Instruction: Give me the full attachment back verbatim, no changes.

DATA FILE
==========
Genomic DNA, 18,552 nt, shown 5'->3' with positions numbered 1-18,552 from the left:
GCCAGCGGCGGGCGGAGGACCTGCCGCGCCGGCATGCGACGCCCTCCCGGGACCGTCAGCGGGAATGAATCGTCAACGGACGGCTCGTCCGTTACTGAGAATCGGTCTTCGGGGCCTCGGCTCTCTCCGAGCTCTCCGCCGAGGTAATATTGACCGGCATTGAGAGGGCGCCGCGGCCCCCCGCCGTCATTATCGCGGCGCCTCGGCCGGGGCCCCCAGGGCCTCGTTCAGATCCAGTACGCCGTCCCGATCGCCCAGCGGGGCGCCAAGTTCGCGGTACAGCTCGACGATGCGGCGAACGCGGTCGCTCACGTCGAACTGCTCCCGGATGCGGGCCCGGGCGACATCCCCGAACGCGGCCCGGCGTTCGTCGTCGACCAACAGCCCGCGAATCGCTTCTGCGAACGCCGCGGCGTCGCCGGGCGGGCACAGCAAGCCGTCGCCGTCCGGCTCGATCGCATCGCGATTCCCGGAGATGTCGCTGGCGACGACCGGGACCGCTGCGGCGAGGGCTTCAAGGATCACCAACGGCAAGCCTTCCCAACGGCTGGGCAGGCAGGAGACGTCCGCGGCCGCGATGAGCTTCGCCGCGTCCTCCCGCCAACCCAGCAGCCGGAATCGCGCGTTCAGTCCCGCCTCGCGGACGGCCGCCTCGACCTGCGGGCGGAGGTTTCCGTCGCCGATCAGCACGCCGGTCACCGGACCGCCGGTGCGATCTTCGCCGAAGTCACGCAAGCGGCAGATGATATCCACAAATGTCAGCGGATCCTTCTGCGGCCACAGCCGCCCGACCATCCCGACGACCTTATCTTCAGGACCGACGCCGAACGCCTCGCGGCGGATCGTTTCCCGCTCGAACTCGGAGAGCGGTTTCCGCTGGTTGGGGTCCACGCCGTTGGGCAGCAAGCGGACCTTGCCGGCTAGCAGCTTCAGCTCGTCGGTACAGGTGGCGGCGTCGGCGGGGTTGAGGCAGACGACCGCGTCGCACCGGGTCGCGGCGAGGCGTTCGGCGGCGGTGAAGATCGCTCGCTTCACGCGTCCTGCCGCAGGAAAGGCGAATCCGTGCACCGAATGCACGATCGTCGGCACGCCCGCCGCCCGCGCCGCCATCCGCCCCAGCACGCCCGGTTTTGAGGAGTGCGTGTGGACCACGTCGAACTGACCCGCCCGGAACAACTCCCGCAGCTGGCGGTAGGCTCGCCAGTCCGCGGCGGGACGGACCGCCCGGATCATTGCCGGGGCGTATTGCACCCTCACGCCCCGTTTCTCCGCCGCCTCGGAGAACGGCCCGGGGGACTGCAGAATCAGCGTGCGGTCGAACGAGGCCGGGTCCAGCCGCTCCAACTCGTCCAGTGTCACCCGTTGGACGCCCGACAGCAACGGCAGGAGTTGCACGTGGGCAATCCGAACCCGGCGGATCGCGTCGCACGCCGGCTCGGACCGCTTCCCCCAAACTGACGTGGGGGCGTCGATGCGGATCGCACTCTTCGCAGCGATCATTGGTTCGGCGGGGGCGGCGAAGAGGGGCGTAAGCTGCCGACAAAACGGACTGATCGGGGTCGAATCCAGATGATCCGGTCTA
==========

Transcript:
Genomic DNA, 18,552 nt, shown 5'->3' with positions numbered 1-18,552 from the left:
GCCAGCGGCGGGCGGAGGACCTGCCGCGCCGGCATGCGACGCCCTCCCGGGACCGTCAGCGGGAATGAATCGTCAACGGACGGCTCGTCCGTTACTGAGAATCGGTCTTCGGGGCCTCGGCTCTCTCCGAGCTCTCCGCCGAGGTAATATTGACCGGCATTGAGAGGGCGCCGCGGCCCCCCGCCGTCATTATCGCGGCGCCTCGGCCGGGGCCCCCAGGGCCTCGTTCAGATCCAGTACGCCGTCCCGATCGCCCAGCGGGGCGCCAAGTTCGCGGTACAGCTCGACGATGCGGCGAACGCGGTCGCTCACGTCGAACTGCTCCCGGATGCGGGCCCGGGCGACATCCCCGAACGCGGCCCGGCGTTCGTCGTCGACCAACAGCCCGCGAATCGCTTCTGCGAACGCCGCGGCGTCGCCGGGCGGGCACAGCAAGCCGTCGCCGTCCGGCTCGATCGCATCGCGATTCCCGGAGATGTCGCTGGCGACGACCGGGACCGCTGCGGCGAGGGCTTCAAGGATCACCAACGGCAAGCCTTCCCAACGGCTGGGCAGGCAGGAGACGTCCGCGGCCGCGATGAGCTTCGCCGCGTCCTCCCGCCAACCCAGCAGCCGGAATCGCGCGTTCAGTCCCGCCTCGCGGACGGCCGCCTCGACCTGCGGGCGGAGGTTTCCGTCGCCGATCAGCACGCCGGTCACCGGACCGCCGGTGCGATCTTCGCCGAAGTCACGCAAGCGGCAGATGATATCCACAAATGTCAGCGGATCCTTCTGCGGCCACAGCCGCCCGACCATCCCGACGACCTTATCTTCAGGACCGACGCCGAACGCCTCGCGGCGGATCGTTTCCCGCTCGAACTCGGAGAGCGGTTTCCGCTGGTTGGGGTCCACGCCGTTGGGCAGCAAGCGGACCTTGCCGGCTAGCAGCTTCAGCTCGTCGGTACAGGTGGCGGCGTCGGCGGGGTTGAGGCAGACGACCGCGTCGCACCGGGTCGCGGCGAGGCGTTCGGCGGCGGTGAAGATCGCTCGCTTCACGCGTCCTGCCGCAGGAAAGGCGAATCCGTGCACCGAATGCACGATCGTCGGCACGCCCGCCGCCCGCGCCGCCATCCGCCCCAGCACGCCCGGTTTTGAGGAGTGCGTGTGGACCACGTCGAACTGACCCGCCCGGAACAACTCCCGCAGCTGGCGGTAGGCTCGCCAGTCCGCGGCGGGACGGACCGCCCGGATCATTGCCGGGGCGTATTGCACCCTCACGCCCCGTTTCTCCGCCGCCTCGGAGAACGGCCCGGGGGACTGCAGAATCAGCGTGCGGTCGAACGAGGCCGGGTCCAGCCGCTCCAACTCGTCCAGTGTCACCCGTTGGACGCCCGACAGCAACGGCAGGAGTTGCACGTGGGCAATCCGAACCCGGCGGATCGCGTCGCACGCCGGCTCGGACCGCTTCCCCCAAACTGACGTGGGGGCGTCGATGCGGATCGCACTCTTCGCAGCGATCATTGGTTCGGCGGGGGCGGCGAAGAGGGGCGTAAGCTGCCGACAAAACGGACTGATCGGGGTCGAATCCAGATGATCCGGTCTA